The biggest advancement our health system could make is in creating team-based collaborative care. CECs did this well, by combining doctors, nurses and paramedics. We can go far beyond this. The best model for comprehensive team-based care is a community health centre.

Community Health Centres (CHCs) are internationally recognized as the most holistic way to provide care for patients. At community health centres, physicians work with a team of health-care workers including nurse practitioners, social workers, mental health workers, dietitians and others to ensure all of a patient’s health-care needs are being met. This means the right care by the right providers at the right time.

CHCs are not-for-profit, and democratically run by the local community and the patients registered at the centre. CHCs focus not only on treating patients when they are sick or injured, but on keeping people healthy in the first place. Their democratic structures and community engagement allow them to address the social determinants of health, such as poverty, education, housing and support networks. These deter-minants are the most influential factors in our health.

Countless reports and studies have recognized the importance of addressing these determinants as a means to reduce costs and improve health outcomes, both for individuals and society as a whole.

Over 700 CHCs currently provide care to over two million Canadians. While they flourish in other parts of the country, there are only nine in Nova Scotia. Still, the few we do have are accomplishing incredible work.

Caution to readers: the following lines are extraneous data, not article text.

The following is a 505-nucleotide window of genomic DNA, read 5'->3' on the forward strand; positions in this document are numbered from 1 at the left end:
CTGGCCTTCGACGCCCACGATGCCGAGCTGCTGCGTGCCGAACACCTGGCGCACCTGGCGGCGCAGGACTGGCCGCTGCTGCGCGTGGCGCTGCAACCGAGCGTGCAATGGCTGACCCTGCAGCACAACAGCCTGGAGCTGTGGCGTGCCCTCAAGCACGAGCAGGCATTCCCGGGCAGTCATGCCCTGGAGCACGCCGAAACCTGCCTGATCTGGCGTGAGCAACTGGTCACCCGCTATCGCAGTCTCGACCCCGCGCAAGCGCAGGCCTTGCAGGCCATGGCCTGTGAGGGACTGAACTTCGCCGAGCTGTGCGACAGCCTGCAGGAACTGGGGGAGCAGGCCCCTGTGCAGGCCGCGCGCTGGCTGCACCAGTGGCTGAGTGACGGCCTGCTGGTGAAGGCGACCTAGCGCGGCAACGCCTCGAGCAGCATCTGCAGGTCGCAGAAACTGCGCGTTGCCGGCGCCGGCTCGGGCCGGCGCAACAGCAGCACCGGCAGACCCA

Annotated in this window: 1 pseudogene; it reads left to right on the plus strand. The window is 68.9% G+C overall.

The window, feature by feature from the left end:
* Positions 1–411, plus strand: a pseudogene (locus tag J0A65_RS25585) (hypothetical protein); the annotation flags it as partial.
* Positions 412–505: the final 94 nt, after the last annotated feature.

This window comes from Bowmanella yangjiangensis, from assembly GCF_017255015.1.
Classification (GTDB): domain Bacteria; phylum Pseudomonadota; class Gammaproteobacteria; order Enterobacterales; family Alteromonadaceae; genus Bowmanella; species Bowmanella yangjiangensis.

The Rawdon Hills Community Health Centre is an excellent example. After years without primary health services in the area, Rawdon residents came together, pushed local government and donated countless hours to making the centre a reality.

The health centre opened in a temporary location in 2000. Community members fundraised for eight years before the centre could finally open at a permanent location in June of 2008. Today, the clinic offers a wide range of services, including blood collection, a foot care clinic, mental health services, occupational therapy, the Hants County Community Access Network for people with disabilities, and several programs for seniors. On top of that, it has created a vibrant and close-knit community.

Unfortunately, most of the nine community health centres in the province receive no core funding from the province. District Health Authorities pay for the salaries of physicians and nurses, who pay rent to the health centre.